Right now you and Adam are at the point where you have to determine whether or not your parenting goals match up, and based on what you’ve shared in your letter, it would seem that they do not. But maybe you’re making some assumptions that haven’t been thoroughly discussed yet. You say you “believe” Adam might agree to your compromise, but his parents won’t. Well, believing something and knowing for sure because it’s been communicated are two different things and you need to find out for sure where Adam stands, how much influence his parents have on him, and what his expectations are of you and of your life together should you have children.
Even if Adam decides to create those boundaries with his parents that you say you have with yours, and he disregards their wishes in favor of his own, his parents will still be “part of the package.” There is a very high chance that if their son essentially turns his back on their religion by marrying an atheist and raising children outside their sect, they will resent you for it. You say you have “enough anxiety as it is,” and that if his parents are part of the package – and they are — that you don’t know if you “can handle it.” These are pretty good reasons not to marry someone who comes from a faith you have a fundamental problem with — a faith that is a big part of his family’s identity and life.
The bottom line is that love is not enough to build a life with someone. It’s a big component of a successful and happy marriage, of course, but it’s far from the only one. If you disagree on such major issues as how to raise your children, all the love in the world isn’t going to spare you the impossible hurdles such divisions will create. Tough conversations with Adam and meeting his parents in a few weeks will help give you the clarity you need to decide whether this relationship has a future. You need to summon the strength to walk away if it you determine that it doesn’t.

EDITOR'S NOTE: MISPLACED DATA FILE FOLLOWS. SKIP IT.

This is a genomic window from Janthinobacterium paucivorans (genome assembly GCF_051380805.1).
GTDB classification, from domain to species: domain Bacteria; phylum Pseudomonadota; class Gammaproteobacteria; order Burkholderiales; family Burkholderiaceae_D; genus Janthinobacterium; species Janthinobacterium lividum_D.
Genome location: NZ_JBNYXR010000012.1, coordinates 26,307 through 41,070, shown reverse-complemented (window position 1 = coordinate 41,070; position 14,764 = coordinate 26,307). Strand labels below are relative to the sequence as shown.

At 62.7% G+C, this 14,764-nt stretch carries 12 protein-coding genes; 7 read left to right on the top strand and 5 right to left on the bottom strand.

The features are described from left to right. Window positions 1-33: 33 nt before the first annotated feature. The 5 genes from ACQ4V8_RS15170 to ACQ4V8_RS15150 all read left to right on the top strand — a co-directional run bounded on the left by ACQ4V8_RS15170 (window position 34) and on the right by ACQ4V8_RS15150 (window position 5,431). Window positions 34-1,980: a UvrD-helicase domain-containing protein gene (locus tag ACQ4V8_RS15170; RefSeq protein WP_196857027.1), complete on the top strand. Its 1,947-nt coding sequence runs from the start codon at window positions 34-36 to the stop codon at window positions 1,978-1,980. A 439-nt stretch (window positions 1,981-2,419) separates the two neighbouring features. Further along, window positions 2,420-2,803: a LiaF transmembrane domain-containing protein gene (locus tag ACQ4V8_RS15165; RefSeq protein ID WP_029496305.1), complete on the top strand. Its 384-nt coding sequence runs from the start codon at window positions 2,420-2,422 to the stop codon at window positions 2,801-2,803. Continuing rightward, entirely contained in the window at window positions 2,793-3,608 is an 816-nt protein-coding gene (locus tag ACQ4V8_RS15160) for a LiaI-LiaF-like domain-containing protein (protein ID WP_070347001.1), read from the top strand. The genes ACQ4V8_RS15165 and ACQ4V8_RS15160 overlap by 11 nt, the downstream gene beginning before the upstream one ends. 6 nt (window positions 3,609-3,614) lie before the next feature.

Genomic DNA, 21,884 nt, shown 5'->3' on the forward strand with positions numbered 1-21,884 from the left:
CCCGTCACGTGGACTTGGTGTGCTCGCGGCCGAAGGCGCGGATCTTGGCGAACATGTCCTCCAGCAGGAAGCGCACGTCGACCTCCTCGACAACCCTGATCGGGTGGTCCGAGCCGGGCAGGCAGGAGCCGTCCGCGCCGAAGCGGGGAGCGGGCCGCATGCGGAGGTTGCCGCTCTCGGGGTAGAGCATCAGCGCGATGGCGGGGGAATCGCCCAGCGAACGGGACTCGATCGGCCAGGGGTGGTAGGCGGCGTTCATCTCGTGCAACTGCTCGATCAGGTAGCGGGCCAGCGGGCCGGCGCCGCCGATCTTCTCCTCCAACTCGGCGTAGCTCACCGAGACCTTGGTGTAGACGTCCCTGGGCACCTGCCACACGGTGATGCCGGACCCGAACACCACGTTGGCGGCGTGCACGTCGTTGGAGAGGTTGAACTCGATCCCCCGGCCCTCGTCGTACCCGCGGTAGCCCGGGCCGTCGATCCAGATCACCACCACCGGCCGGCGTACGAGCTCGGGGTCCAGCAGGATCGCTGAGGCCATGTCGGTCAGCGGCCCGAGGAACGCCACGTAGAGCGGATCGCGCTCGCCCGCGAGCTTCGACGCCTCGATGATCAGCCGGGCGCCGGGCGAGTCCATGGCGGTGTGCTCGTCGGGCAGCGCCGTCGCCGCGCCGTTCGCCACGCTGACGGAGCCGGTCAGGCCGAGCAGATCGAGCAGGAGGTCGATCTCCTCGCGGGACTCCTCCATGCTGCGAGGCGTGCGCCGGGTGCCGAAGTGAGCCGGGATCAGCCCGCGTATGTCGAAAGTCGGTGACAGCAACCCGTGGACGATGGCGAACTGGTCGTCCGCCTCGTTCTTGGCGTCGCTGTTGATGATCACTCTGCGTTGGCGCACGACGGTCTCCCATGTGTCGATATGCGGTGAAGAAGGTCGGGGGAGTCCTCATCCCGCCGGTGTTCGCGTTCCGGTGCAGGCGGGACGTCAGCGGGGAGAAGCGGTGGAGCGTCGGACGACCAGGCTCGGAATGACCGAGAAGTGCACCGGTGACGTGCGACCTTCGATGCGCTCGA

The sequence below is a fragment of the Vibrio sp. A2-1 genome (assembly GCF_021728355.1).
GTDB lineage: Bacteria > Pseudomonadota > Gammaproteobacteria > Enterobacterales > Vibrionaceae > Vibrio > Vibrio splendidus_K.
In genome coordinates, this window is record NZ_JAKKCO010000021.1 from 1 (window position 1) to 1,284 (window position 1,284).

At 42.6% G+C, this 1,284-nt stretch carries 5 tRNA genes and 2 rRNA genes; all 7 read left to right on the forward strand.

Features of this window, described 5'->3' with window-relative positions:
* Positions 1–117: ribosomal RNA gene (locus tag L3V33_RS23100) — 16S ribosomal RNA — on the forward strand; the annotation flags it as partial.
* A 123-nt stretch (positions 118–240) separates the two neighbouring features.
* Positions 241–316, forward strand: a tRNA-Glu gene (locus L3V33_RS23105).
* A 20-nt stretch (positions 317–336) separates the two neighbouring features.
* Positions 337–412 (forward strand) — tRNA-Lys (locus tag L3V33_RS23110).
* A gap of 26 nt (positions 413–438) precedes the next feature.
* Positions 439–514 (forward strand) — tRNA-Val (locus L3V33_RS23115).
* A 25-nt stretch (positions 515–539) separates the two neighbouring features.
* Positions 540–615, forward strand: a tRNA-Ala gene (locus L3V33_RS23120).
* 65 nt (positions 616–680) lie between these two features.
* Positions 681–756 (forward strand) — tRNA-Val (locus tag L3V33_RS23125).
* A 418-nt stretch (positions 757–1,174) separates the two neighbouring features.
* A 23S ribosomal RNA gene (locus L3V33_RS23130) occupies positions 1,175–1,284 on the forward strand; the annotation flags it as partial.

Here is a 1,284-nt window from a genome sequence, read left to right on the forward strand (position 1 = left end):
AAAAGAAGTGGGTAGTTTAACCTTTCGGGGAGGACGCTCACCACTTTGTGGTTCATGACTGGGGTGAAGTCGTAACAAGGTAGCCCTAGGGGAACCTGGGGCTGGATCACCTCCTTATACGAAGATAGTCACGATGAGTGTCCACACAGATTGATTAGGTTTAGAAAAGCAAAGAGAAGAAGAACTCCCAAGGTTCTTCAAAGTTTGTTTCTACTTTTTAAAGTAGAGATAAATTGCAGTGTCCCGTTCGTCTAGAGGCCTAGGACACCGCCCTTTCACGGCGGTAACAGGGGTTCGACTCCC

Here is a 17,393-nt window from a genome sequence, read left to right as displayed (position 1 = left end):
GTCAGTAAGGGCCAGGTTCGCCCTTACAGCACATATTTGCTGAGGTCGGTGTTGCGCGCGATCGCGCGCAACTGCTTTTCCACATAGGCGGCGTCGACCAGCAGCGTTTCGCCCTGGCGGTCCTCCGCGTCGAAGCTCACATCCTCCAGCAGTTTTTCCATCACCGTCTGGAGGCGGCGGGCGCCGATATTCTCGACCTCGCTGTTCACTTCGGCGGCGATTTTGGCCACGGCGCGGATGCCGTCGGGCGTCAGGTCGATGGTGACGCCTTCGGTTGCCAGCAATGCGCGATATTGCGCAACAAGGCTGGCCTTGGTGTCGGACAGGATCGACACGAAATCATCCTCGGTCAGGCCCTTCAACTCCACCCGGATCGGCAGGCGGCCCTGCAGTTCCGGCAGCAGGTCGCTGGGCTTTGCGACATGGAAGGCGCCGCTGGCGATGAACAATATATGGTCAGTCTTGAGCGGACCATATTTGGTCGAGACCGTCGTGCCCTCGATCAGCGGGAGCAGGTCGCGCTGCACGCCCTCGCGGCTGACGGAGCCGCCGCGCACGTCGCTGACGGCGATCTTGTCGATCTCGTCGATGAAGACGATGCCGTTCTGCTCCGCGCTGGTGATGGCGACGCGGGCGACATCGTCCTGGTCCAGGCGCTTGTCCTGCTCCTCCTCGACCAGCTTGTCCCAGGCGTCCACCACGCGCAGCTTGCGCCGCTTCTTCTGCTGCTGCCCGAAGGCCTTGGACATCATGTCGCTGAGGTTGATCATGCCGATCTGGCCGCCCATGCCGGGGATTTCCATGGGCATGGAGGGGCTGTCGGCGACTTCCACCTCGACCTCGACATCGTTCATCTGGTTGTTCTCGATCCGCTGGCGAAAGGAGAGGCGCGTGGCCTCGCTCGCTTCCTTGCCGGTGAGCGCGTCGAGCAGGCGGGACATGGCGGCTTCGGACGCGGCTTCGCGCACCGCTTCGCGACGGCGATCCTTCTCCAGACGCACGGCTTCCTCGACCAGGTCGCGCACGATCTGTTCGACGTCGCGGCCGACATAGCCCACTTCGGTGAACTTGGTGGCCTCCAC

No, you definitely have zero obligation to tell your ex-husband you’re seeing someone, and you shouldn’t. I can understand how, after 17 years together, you might still have an urge to share things with your ex, but don’t. Your marriage is over and, with no kids together, there’s literally no good reason to reach out to him with news about your dating life (and in fact, doing so might even seem manipulative). As for the guy you’re seeing: Don’t try to “convince” people about anything related to your relationship. They can speculate all they want — people always will! — but the details are none of their damn business, and what they think honestly isn’t any of yours. Free yourself from the burden of worrying about everyone’s opinions about your personal life and just… live! It’s a wonderful gift you can give yourself (and the person you’re dating).